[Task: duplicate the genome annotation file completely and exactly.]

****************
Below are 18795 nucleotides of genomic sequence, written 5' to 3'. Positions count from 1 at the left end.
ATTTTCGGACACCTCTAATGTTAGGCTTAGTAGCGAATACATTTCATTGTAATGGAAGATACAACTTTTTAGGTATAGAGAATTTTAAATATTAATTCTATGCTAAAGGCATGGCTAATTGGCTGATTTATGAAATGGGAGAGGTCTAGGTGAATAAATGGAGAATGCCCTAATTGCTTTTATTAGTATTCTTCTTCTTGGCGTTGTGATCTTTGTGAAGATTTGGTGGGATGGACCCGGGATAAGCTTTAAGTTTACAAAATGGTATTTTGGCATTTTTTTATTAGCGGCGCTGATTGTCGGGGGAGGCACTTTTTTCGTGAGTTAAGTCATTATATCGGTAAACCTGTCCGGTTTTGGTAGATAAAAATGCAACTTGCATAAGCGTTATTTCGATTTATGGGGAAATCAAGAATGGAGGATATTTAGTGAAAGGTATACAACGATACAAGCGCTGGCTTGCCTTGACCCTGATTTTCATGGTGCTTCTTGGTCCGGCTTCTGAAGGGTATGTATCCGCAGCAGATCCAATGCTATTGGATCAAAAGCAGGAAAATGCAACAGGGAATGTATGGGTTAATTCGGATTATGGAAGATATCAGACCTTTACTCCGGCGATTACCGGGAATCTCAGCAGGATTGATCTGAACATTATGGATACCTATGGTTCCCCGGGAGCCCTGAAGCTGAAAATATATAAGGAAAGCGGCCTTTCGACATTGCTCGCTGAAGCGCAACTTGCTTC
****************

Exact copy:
Below are 18795 nucleotides of genomic sequence, written 5' to 3'. Positions count from 1 at the left end.
ATTTTCGGACACCTCTAATGTTAGGCTTAGTAGCGAATACATTTCATTGTAATGGAAGATACAACTTTTTAGGTATAGAGAATTTTAAATATTAATTCTATGCTAAAGGCATGGCTAATTGGCTGATTTATGAAATGGGAGAGGTCTAGGTGAATAAATGGAGAATGCCCTAATTGCTTTTATTAGTATTCTTCTTCTTGGCGTTGTGATCTTTGTGAAGATTTGGTGGGATGGACCCGGGATAAGCTTTAAGTTTACAAAATGGTATTTTGGCATTTTTTTATTAGCGGCGCTGATTGTCGGGGGAGGCACTTTTTTCGTGAGTTAAGTCATTATATCGGTAAACCTGTCCGGTTTTGGTAGATAAAAATGCAACTTGCATAAGCGTTATTTCGATTTATGGGGAAATCAAGAATGGAGGATATTTAGTGAAAGGTATACAACGATACAAGCGCTGGCTTGCCTTGACCCTGATTTTCATGGTGCTTCTTGGTCCGGCTTCTGAAGGGTATGTATCCGCAGCAGATCCAATGCTATTGGATCAAAAGCAGGAAAATGCAACAGGGAATGTATGGGTTAATTCGGATTATGGAAGATATCAGACCTTTACTCCGGCGATTACCGGGAATCTCAGCAGGATTGATCTGAACATTATGGATACCTATGGTTCCCCGGGAGCCCTGAAGCTGAAAATATATAAGGAAAGCGGCCTTTCGACATTGCTCGCTGAAGCGCAACTTGCTTC